Monday, 12 April 2010

Beneath thy Guiding Hand

There is nothing like doing something different. I have worked for the Girl Guides before remastering material, originally recorded on mini-disc for cassette duplication, to make it suitable for release on CD. But on Sunday I found myself recording them live for the first time in order to make their fifth CD release.

There were some thirty adult Guides, many of whom learnt their craft in the 1940s, in a room with a couple of guitars, a keyboard, a pair of bongos, some recorders and a set of hand chimes. The Guides had spent the previous day practising and we managed to record most of the fifty-two songs in one take. We started at 9 am and had finished by 4.30 pm. The live room, effectively a lounge, was so packed with performers that any hope of separating instruments was abandoned at the outset. I put a stereo mic by the conductor (who, herself, was jammed up against the fireplace) in the hope that if it sounded good to her it would sound equally good on the recording. I had another mono mic, my faithful Neumann, that I used to favour anything I thought might need a boost later: the bongos, spoken parts and the like. Half the kit I bought turned out to be unnecessary but with Be Prepared as my motto for the day I felt reassured by its presence.

Hautbois (pronounced Hobbiss) House
is a former vicarage that was given to the Girlguiding Anglia by two sisters who were active in the movement. Its 30 acres of land host all sorts of outdoor activities although I dare say you could still find someone to teach you how to fold a napkin if you looked hard enough. The pictures show some water-based challenges being undertaken - training, in fact, for future instructors, along with the abseiling tower. I have also seen archery targets on previous visits and they have a fair number of canoes. I am sure I am just scratching the surface of all the things on offer.

The songs include secular and religious material and will be accompanied by a booklet to enable leaders to teach the songs to young Brownies and Rainbows. In all honesty it is not the kind of music I would usually choose to listen to but I did find it surprisingly uplifting. A lot of the subject matter was very lighthearted ("Banana's of the World unite..." and "Earwig O") and most of it was sung in a major key. And although I am not especially religious myself it was hard not to smile at lines like "Ho, Ho, Ho, Hosanna..." and "He, He, He, He loves me..." If you like happy clappy then these are the folk you need around your campfire. Whether I'll still be smiling on day four of playing with levels and putting it all together ready for duplication remains to be seen.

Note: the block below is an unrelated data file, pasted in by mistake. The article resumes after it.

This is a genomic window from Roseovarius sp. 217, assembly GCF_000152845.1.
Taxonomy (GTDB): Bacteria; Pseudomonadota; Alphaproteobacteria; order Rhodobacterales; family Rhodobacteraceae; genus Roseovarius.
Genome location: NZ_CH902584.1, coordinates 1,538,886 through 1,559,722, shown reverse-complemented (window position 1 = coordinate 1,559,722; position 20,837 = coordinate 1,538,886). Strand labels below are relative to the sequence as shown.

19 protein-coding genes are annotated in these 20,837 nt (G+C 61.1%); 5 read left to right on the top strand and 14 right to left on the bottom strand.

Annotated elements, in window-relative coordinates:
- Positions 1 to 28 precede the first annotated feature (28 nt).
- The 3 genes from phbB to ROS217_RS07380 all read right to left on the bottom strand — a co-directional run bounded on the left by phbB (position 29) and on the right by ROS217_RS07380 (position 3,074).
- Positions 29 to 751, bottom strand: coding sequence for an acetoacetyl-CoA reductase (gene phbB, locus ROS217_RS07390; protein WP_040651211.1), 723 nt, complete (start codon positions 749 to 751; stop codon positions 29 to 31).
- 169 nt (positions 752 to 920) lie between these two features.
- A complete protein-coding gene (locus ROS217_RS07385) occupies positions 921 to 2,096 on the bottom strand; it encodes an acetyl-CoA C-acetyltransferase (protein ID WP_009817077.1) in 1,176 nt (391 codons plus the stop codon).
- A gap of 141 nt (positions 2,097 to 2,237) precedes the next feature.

1. Hautbois house looks nice.

    French for oboe is hautbois and I always imagined that the English pronunciation is just a corruption of the french.

    "Hobbiss" sounds like someone was reading something written down.

    I wonder if the original owner played oboe?

  2. The house name seems to date back to the Doomsday book, albeit with a different spelling. I think you're right about oboe/hautbois although I believe the Italians use the name 'oboe' so they might tell a different tale.

  3. Well haut bois means high wood, which sounds like a description of the instrument to me.... (as opposed, say, to bas son, a low sound)

    Is the house on a hill? Perhaps it was surrounded by woodland.....

  4. (Did you you know that "time immemorial" has a legal meaning in the UK, and something dating from time immemorial means that it was mentioned in the Doomsday book? Perhaps it's a bad thing to know lots of trivia)

  5. Ah, I knew about 'high wood' but hadn't twigged 'low sound'. Obvious now you mention it. The house is indeed on a hill and surrounded by woods that look like they've been there for at least a decade or three.

    I've never entered a pub quizz but if I do I'll make sure we're on the same team (if Dr Watson hasn't already nabbed you for his).